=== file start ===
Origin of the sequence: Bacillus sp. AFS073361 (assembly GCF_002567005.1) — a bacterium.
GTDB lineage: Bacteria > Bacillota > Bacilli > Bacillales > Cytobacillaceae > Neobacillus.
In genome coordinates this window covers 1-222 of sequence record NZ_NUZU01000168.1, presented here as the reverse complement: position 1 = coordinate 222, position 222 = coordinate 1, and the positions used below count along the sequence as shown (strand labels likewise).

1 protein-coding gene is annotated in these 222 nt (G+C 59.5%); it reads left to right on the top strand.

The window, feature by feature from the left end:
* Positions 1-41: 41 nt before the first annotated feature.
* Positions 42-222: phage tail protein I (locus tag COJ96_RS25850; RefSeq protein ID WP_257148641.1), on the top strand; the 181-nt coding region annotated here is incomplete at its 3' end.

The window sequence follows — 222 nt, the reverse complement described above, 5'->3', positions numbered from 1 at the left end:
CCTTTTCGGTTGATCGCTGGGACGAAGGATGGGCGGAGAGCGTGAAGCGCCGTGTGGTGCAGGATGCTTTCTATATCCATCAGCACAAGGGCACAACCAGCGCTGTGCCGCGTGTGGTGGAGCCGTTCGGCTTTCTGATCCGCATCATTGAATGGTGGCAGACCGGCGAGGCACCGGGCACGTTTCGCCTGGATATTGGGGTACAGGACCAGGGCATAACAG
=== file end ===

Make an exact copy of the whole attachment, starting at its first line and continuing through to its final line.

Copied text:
Origin of the sequence: Bacillus sp. AFS073361 (assembly GCF_002567005.1) — a bacterium.
GTDB lineage: Bacteria > Bacillota > Bacilli > Bacillales > Cytobacillaceae > Neobacillus.
In genome coordinates this window covers 1-222 of sequence record NZ_NUZU01000168.1, presented here as the reverse complement: position 1 = coordinate 222, position 222 = coordinate 1, and the positions used below count along the sequence as shown (strand labels likewise).

1 protein-coding gene is annotated in these 222 nt (G+C 59.5%); it reads left to right on the top strand.

The window, feature by feature from the left end:
* Positions 1-41: 41 nt before the first annotated feature.
* Positions 42-222: phage tail protein I (locus tag COJ96_RS25850; RefSeq protein ID WP_257148641.1), on the top strand; the 181-nt coding region annotated here is incomplete at its 3' end.

The window sequence follows — 222 nt, the reverse complement described above, 5'->3', positions numbered from 1 at the left end:
CCTTTTCGGTTGATCGCTGGGACGAAGGATGGGCGGAGAGCGTGAAGCGCCGTGTGGTGCAGGATGCTTTCTATATCCATCAGCACAAGGGCACAACCAGCGCTGTGCCGCGTGTGGTGGAGCCGTTCGGCTTTCTGATCCGCATCATTGAATGGTGGCAGACCGGCGAGGCACCGGGCACGTTTCGCCTGGATATTGGGGTACAGGACCAGGGCATAACAG